Even without understanding the lyrics, I really liked what I heard of this band. I love the way they've combined musical styles.
Couldn't find much in the way of music videos on YouTube (the one above is pretty much the only one; everything else is concert videos) but give them a listen!
Khebez Dawle Official Website

Kulna Sawa
Formed in the 90s, this rock/pop act, whose name means 'all together' feature both female and male vocals, which make for some great harmonies!
Sung in Arabic, some of their songs feature a combination of traditional rock/pop and traditional folk sounds. I really like finding artists who use sounds in their music that are native to their culture as it makes for some interesting music!
Some of their songs seeem to have quite an upbeat atmosphere to them, whilst others are more balladic.
Their music was interesting to listen to, and the video I found was fun to watch!
I can't seem to find any current information on this act, so I'm not sure if they're still active or not.
Check them out for Arab-Western rock fusion and nice vocal harmonies.
Kulna Sawa on Facebook

That's my two acts for this week's new-to-me listening. I can't believe there are only 10 weeks left of the year. That's 20 new-to-me acts I have to whittle down from a list of over 200...

Tuesday, 18 October 2016


Before going to Stylist Live last Thursday, my sister and I had time to kill, and ended up in the Angel branch of the bubble tea shop Bubbleology.

I've had bubble tea before so the drink itself wasn't a strange thing to me, though making a decision about which flavour I want is always what takes me so long.

Eventually I went for lychee flavour, which I hadn't tried before!
I probably won't try it again either, because it wasn't the best bubble tea flavour I've had. However, the drinks here have a lot more tapioca pearls in them than other places I've been to, and the service was fast and friendly.

Not sure if I'll go to Bubbleology again, though this is mainly because I don't live anywhere near their shops. Still, their decor is cool, and they have a good number of options on the menu, so who knows...

Visiting Bubbleology counts towards another of my goals on The List:
036. Eat/drink in 30 new places
I'm at 27 now--nearly there!

Monday, 17 October 2016

No Faces, No Names

No Faces, No Names

One of the themes for this week's challenge on Delightful Aberrations was censorship. I had ideas straight away, but some required Many People (I know many people, but many people that do not have time at the same time...)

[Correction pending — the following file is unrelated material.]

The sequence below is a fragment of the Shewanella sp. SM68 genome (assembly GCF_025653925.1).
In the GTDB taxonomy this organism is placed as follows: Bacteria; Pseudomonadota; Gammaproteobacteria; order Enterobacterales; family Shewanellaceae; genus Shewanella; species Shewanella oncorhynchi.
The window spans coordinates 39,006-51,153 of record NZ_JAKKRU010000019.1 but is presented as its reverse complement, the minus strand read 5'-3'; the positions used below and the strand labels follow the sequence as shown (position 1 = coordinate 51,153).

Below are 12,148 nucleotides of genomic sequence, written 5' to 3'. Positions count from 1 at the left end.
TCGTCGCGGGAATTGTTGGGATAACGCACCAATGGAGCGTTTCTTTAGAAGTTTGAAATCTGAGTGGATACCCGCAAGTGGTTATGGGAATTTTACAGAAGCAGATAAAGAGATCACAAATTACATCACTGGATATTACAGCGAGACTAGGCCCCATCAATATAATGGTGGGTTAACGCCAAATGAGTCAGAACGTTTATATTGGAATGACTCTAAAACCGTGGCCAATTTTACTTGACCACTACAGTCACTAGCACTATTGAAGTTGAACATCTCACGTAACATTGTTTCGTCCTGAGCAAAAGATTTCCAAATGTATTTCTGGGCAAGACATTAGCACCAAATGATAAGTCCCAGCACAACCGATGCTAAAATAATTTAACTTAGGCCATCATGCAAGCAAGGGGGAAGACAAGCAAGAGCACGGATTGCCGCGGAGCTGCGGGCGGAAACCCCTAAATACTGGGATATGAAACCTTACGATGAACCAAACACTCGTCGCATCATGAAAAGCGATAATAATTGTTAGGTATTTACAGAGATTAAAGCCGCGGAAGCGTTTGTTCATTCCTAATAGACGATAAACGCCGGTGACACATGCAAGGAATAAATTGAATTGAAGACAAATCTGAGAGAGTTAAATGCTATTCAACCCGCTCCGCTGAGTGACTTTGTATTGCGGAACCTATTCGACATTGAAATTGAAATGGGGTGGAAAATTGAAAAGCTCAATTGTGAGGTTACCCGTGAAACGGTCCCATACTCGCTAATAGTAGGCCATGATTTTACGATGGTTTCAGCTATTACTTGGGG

So these ended up being my final images this week.

Censor Them All

I wanted to show censorship both as an act and as a person. People are the cause of censorship, and maybe Censorship itself is censored, in that we are not always fully aware when something has been censored--think of all those scenes left on the editing room floor, those paragraphs deleted, that we never know exist unless they're directly addressed.

Anyway, that's it photography-wise for this week. My brain is fuzzy with a cold, so hopefully this makes sense!

Saturday, 15 October 2016

Macramé and Shopping at Stylist Live

Crafting and shopping: two of my favourite things.
So when I heard about Stylist Live, a four-day event in London filled with workshops, talks, catwalk shows, shopping, food and a free Chambord cocktail, I knew I had to go!

I dragged along my youngest sister, who isn't much of a craft-oriented person, but is totally into fashion and beauty and well up for a day out trying something new.

We opted to go on the Thursday, and since the ticket price included a workshop, we went to learn how to make macramé hanging planters!

Thursday, 13 October 2016

Songs from Beyond the North Sea

After spending the last few weeks focusing on music from far-flung and exotic places such as Cambodia, Laos, Kazakhstan and South Africa, this week I'm looking just a hop over the North Sea away, with some new-to-me artists from Norway!

This electronic duo formed in 1998, and their name is apparently a stylised version of the Norwegian word for puffball mushroom: røyksopp, though the artists say it could also refer to the mushroom cloud of an atomic blast. (Cheerful!)